At Thursday's briefing, the Chief of Staff only called on reporters who know gold star families for questions. Photo: Susan Walsh / AP

Chief of Staff Gen. John Kelly said Thursday he did not receive a phone call from President Obama when his son was killed in Afghanistan. "That's not a criticism," Kelly added. He said that he initially advised Trump not to make phone calls to families.

Kelly told Trump, "There's nothing you can do to lighten the burden." The president called the four families who lost soldiers in Niger and offered condolences in "the best way he could ... It stuns me" that a member of Congress listened in on that phone call. "I thought at least that's sacred," he said. The Chief of Staff also confirmed that the president told Myeshia Johnson her husband "knew what he signed up for" and added Trump meant the statement as a testament to La David Johnson's heroism.

  • On soldiers who are killed in battle: "They are the best 1% this country produces."
  • Who writes letters to the families? The Secretary of Defense and the President "in my case," Kelly said.
  • Who calls the families? "Some presidents have elected to call. All presidents have elected to send letters." Obama and Bush typically did not make calls, Kelly said.
  • On the situation in Niger: "An investigation does not mean ... people's heads are gonna roll."
  • Kelly spent over an hour at Arlington Cemetery yesterday to "collect [his] thoughts."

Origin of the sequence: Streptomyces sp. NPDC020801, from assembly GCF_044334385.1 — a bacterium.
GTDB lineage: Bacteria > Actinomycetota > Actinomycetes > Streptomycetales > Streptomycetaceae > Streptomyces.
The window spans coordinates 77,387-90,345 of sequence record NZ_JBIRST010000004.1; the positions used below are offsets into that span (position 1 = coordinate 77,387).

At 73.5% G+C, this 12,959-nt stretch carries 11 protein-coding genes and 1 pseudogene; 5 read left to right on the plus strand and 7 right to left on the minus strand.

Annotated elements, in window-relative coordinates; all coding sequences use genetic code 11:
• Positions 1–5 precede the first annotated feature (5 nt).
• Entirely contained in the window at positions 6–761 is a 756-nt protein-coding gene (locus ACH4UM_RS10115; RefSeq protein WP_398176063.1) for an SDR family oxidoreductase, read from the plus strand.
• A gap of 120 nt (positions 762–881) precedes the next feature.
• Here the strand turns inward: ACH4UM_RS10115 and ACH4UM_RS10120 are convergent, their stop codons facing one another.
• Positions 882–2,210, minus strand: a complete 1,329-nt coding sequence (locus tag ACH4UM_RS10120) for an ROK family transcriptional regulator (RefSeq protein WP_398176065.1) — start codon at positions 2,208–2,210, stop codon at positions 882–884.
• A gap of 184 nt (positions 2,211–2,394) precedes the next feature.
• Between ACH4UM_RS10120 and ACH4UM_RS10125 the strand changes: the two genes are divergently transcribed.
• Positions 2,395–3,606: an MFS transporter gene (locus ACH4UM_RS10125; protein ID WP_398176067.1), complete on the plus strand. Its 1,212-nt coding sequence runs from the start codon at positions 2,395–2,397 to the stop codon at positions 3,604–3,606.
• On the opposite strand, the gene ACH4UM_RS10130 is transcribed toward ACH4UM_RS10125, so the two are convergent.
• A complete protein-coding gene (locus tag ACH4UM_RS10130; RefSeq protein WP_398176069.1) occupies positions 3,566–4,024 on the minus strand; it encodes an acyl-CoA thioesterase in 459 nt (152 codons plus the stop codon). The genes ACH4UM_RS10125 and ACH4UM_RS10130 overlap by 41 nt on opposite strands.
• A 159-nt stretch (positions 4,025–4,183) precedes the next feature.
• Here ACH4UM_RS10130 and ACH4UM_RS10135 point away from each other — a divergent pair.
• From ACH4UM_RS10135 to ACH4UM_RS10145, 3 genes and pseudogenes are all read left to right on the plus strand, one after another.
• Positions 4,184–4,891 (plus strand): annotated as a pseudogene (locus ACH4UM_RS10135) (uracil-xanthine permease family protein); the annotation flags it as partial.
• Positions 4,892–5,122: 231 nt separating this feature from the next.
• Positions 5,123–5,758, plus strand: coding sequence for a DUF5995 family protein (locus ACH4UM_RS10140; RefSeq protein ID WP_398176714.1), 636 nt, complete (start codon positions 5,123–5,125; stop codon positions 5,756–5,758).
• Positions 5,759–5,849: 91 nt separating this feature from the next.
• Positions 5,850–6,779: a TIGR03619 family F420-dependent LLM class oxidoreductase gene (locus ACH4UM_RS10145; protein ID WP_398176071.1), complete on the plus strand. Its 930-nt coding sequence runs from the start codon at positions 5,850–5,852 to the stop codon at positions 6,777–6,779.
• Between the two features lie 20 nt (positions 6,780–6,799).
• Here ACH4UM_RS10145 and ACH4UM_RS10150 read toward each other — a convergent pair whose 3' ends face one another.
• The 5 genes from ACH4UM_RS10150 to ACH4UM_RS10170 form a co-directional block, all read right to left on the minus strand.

• To reporters, Kelly said: I appeal to you "as you write your stories to keep this one last thing sacred — men and women giving their lives for their country."
  • The Chief of Staff only called on reporters who know gold star families for questions.

Go deeper

Mary Trump book: How she leaked Trump financials to NYT

Simon & Schuster

In her new memoir, President Trump's niece reveals how she leaked hordes of confidential Trump family financial documents to the New York Times in an effort to expose her uncle, whom she portrays as a dangerous sociopath.

Why it matters: Trump was furious when he found out recently that Mary Trump, a trained psychologist, would be publishing a tell-all memoir. And Trump's younger brother, Robert, tried and failed to block the publication of "Too Much and Never Enough: How My Family Created the World's Most Dangerous Man."

Updated 42 mins ago - Politics & Policy

Coronavirus dashboard

Illustration: Eniola Odetunde/Axios

  1. Global: Total confirmed cases as of 11:30 a.m. ET: 11,662,574 — Total deaths: 539,058 — Total recoveries — 6,336,732Map.
  2. U.S.: Total confirmed cases as of 11:30 a.m. ET: 2,948,397 — Total deaths: 130,430 — Total recoveries: 924,148 — Total tested: 36,032,329Map.
  3. Axios-Ipsos Coronavirus Index: Our response is becoming more polarized.
  4. Business: Breaking down the PPP disclosure debacle — Trump administration invests $2 billion in coronavirus drugs.
  5. World: Brazil's President Bolsonaro tests positive for coronavirus.
54 mins ago - World

Brazil's Bolsonaro tests positive for coronavirus

Photo: Andre Borges/NurPhoto via Getty Images

Brazilian President Jair Bolsonaro announced Tuesday that he tested positive for coronavirus.

Why it matters: Brazil's coronavirus outbreak is one of the largest in the world, topped only by the U.S., and Bolsonaro has long downplayed the effects of the virus, pushing businesses to reopen over the last few months in order to jumpstart the country's economy.